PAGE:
Portugal is holding three days of national mourning for the victims of wildfires that raged across the country.
At least 41 people died after hundreds of fires spread across central and northern areas on Sunday and Monday.
They started in dry conditions and were fanned by strong Atlantic winds from Hurricane Ophelia.
Across the border in Spain, at least four people died in wildfires in the Galicia region.
However, a one-month-old baby who was believed to have died in Portugal's Tabua area has been found alive, the civil protection authorities told the Portuguese press.
They also said the blazes had been brought under control.
The number of fires had prompted Portuguese authorities to declare a state of emergency in areas north of the river Tagus - almost half its landmass.
Prime Minister Antonio Costa issued a statement on what he called the largest wave of fires the country had experienced since 2006.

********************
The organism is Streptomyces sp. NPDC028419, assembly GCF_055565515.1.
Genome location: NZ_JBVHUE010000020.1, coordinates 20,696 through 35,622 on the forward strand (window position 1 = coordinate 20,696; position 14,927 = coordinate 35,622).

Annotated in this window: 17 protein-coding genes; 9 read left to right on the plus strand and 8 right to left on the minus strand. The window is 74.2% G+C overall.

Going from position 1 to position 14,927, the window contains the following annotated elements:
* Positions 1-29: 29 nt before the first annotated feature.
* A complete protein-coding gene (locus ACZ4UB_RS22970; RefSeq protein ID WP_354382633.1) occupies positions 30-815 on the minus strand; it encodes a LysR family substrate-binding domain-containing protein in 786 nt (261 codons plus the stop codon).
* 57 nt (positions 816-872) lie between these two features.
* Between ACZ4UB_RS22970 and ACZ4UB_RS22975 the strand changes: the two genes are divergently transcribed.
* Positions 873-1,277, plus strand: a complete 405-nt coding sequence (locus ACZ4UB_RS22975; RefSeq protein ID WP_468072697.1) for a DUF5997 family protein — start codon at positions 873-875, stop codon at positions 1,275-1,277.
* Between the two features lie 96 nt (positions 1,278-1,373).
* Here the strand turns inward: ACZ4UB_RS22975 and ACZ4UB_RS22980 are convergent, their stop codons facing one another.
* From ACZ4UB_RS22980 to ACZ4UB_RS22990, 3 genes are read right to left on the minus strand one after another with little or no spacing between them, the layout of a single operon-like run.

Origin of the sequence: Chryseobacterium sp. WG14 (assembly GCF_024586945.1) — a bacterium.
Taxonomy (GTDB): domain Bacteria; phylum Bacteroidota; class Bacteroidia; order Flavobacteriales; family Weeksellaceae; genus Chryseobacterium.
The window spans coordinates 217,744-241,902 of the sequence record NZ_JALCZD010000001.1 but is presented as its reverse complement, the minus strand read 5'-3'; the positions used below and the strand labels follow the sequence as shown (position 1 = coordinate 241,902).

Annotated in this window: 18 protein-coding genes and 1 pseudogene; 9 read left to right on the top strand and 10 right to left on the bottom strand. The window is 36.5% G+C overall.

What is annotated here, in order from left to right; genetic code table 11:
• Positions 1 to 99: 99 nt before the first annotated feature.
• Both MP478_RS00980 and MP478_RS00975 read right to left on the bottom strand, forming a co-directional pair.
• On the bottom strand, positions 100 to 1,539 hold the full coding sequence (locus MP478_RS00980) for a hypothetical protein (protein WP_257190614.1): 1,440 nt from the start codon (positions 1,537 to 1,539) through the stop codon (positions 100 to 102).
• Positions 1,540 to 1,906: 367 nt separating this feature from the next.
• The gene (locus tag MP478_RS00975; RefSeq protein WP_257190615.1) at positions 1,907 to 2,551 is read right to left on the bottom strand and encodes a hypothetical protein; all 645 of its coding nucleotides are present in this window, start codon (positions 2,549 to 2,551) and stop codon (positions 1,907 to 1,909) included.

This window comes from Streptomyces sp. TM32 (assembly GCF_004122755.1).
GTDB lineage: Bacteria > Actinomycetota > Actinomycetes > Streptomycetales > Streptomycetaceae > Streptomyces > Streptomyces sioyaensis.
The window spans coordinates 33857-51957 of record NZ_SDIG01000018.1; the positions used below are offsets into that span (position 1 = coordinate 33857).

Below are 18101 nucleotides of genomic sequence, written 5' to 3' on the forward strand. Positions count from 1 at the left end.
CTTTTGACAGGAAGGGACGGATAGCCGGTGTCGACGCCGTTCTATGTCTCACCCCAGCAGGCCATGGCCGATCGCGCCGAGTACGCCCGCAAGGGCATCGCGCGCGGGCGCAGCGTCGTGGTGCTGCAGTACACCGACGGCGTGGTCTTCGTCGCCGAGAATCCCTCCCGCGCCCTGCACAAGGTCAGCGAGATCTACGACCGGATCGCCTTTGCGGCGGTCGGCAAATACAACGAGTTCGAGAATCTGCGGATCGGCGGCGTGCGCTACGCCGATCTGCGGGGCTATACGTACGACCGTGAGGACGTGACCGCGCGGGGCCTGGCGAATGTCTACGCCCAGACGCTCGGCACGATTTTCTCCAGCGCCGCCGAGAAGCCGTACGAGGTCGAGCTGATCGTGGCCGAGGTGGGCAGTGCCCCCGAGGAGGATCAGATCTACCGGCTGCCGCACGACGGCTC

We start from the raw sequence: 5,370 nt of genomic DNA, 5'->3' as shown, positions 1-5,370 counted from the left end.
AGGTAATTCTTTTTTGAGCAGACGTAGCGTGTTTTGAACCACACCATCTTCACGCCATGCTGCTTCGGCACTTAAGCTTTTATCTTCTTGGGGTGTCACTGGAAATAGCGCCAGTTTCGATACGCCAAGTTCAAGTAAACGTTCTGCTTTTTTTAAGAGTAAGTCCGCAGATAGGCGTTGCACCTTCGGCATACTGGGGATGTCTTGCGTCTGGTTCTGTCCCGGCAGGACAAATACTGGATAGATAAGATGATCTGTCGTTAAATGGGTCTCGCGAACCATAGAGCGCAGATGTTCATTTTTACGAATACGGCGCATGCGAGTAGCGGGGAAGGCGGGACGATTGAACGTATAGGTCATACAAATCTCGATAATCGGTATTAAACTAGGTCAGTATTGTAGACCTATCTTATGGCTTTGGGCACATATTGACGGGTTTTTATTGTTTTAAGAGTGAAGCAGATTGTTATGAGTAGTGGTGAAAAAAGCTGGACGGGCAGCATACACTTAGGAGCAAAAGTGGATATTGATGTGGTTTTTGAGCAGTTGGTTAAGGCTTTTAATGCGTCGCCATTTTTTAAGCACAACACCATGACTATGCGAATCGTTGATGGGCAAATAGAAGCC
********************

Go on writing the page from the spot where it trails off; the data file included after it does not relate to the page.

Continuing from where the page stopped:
He said his cabinet would meet on Saturday to adopt recommendations of a report on fire prevention, commissioned after a blaze in June that killed 64 people.
"After this year, nothing should remain as it was before," he said.
The June fire prompted a controversy over Portugal's state of preparedness, but on Monday Mr Costa ruled out firing cabinet ministers.
Residents said they had little time to react. "The fire came at the foot of the village and spread at an incredible rate," Jose Morais, who lives in Vouzela in the Viseu region, told AFP news agency.
"It felt like the end of the world. Everyone fled."
In Spain's Galicia region, two of the victims were found together in a burned-out car on the roadside.
Spanish politicians said the fires on their side of the border had been set by arsonists.
Prime Minister Mariano Rajoy, who travelled to Galicia on Monday, said one fire had been started at five different points. "It's impossible for this to be triggered under natural circumstances."
Interior Minister Juan Ignacio Zoido said authorities had identified suspects.
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